How to Write an Essay ConclusionSeptember 25, 2017

It might be an exaggeration to compare essay writing to a military campaign, even preparing a week-long sojourn in the Outback. It should be a simple task, but you may not have a clue on how to write a paper. Moreover, you're unaware of your writing skills. It's not uncommon among university students.

As the term implies, you don't come up with a new idea at the end of your paper. It's too late for that. On the other hand, summarizing what you have written rather seemed lame on your part. Novels won't help you on this one. (It seemed silly to think of a dramatic end similar to Anna Karenina's tragic demise at the train station.) A movie could give you some helpful tips. Think of Muriel Heslop and Rhonda Epinstalk inside the cab, both happy to leave Porpoise Spit for the last time. And then the long road (to Sydney) would reveal an uncertainty. It should show on their sudden change of expression. If this doesn't fancy you, then how about the fall of the stock (in "The Bank"). The working class would have gotten even on the businessmen who have profited off them for many years.

The above illustration would suggest three steps, namely highlighting what you have written in your essays, drawing an idea from it, and what could your readers gain from it. Let's cite an example, which should help you understand it.

This is how to end your essay

Highlight the important ideas. You have presented your main argument (in your introduction), and then supported it with compelling information (in the body of your essay). You can't repeat all of it in the end, which is the worst way to conclude it. Why not consider two or three important ideas (or themes)? If you're confused about it, then recall what part of the text becoming the turning point(s). Let's look at Rosalie Ham's bestselling novel, "The Dressmaker". It may be a recent release, but the book could be deemed worthy of being discussed within the four walls of the lecture room. Ham turned a small community in the Outback into a Gothic setting, of how narrow minds (and a fascination on haute couture) could flame the feelings of love and hate. Gothic is often associated with horror, but Victorian authors have defined it as dark thoughts (or feelings). And the bright (Aussie) sun should make it a bit too obvious. It wouldn't be hard to ponder on fashion. It had nothing to do with the runaway, not even the latest trends. It's rather envy. You could draw a raw, if not thought-provoking conclusion from it.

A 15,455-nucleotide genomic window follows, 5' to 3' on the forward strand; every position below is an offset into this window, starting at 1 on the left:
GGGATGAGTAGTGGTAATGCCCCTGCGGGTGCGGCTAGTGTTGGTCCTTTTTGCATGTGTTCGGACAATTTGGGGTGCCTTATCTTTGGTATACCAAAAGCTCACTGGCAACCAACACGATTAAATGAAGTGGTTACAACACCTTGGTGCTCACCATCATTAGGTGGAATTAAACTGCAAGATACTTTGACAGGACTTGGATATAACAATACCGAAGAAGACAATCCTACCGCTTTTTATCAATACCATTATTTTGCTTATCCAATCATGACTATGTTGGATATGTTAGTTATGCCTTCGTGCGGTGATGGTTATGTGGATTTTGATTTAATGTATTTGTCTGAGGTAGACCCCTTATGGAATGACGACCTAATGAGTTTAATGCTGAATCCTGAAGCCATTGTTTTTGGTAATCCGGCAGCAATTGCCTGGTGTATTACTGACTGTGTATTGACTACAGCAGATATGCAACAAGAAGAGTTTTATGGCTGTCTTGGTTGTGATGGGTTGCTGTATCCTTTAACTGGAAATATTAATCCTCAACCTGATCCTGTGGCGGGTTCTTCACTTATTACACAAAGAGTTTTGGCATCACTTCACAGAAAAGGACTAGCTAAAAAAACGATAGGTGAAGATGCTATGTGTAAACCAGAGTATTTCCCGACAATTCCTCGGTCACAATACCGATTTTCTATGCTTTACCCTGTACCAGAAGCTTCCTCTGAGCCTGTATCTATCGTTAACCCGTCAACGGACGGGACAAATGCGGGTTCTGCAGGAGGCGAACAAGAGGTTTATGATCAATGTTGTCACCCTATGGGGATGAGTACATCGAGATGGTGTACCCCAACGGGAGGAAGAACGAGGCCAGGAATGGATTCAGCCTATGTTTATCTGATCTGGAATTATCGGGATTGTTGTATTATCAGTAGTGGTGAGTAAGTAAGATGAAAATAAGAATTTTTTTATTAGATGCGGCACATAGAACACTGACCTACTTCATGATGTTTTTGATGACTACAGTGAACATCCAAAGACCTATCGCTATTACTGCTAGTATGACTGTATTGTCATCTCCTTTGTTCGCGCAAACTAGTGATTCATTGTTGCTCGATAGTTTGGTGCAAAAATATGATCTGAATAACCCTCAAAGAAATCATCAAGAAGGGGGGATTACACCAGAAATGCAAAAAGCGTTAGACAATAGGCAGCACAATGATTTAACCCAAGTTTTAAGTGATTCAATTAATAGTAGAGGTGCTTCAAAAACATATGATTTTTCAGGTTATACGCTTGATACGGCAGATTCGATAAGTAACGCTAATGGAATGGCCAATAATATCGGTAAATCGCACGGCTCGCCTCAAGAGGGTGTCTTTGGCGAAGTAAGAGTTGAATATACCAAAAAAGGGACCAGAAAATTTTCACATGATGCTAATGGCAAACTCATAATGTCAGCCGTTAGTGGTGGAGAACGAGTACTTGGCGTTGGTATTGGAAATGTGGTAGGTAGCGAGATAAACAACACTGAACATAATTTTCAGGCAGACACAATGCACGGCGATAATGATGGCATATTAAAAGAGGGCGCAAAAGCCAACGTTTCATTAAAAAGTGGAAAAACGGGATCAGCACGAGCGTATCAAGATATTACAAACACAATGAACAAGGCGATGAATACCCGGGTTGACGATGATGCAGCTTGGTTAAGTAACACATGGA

What is your closing statement? Let's use "The Dressmaker" to clarify this step. Tilly Dunnage, the titular character, had painful memories of her hometown. There was no doubt that it fueled her desire to succeed in Paris. Her return didn't follow the textbook, though. One interesting conclusion that could be derived from it would be anyone (or anything) could take a girl out of the town. It seemed impossible to take the town out of the girl, though. This would point to the petty issues that surfaced and simmered after Tilly's return. And Ham's mention of various fabrics would allude to the fleeting feelings that could have a disastrous effect on Tilly and her townmates. It shouldn't take you a paragraph or two (to complete this step), and this should have an impact on your readers. (Expect your professor to be impressed at how you've come to this point.) Some readers may be too perceptive, as they might think that you would try to point out (again) what you have done in the previous pages (of your paper). If you have written it well enough, then that's all that matters at the moment.

Show what your readers can learn from it. You don't need to be preachy about something, which would turn off this scholarly exercise. After all, literature doesn't judge events and people. You're supposed to see yourself in the thick of events, even relate to the characters. Don't hesitate to think of what might be unpleasant or shocking about the book (or the characters). You must understand it, even relate to it. (Someone you know could remind you of the text. There may be a coincidence somewhere.) Going back to "The Dressmaker", Ham would show that anyone could be like Tilly. Anyone could think (and act) like her townmates. If that wouldn't jolt your readers, then add one more. The Outback wouldn't be different from the big city.

Remember the following before your submit your essay

Make sure that your conclusion aligns with your main argument. In other words, read your entire piece. Look at the body (of your essay) closely, as you may have overlooked one more idea that could lead to a more compelling end. You won't be able to do it if you don't start on your paper early.

You're about to make a statement, which doesn't mean that you should resort to short sentences. It could confuse your professor, as you didn't compose a prose. Vary the length of your sentences, where there would be long statements along the way. You should limit it to a few, though.

A conclusion doesn't necessarily mean the end. If you could encourage your readers that your topic deserve another look (or writing), then you would exceed what is expected from you.

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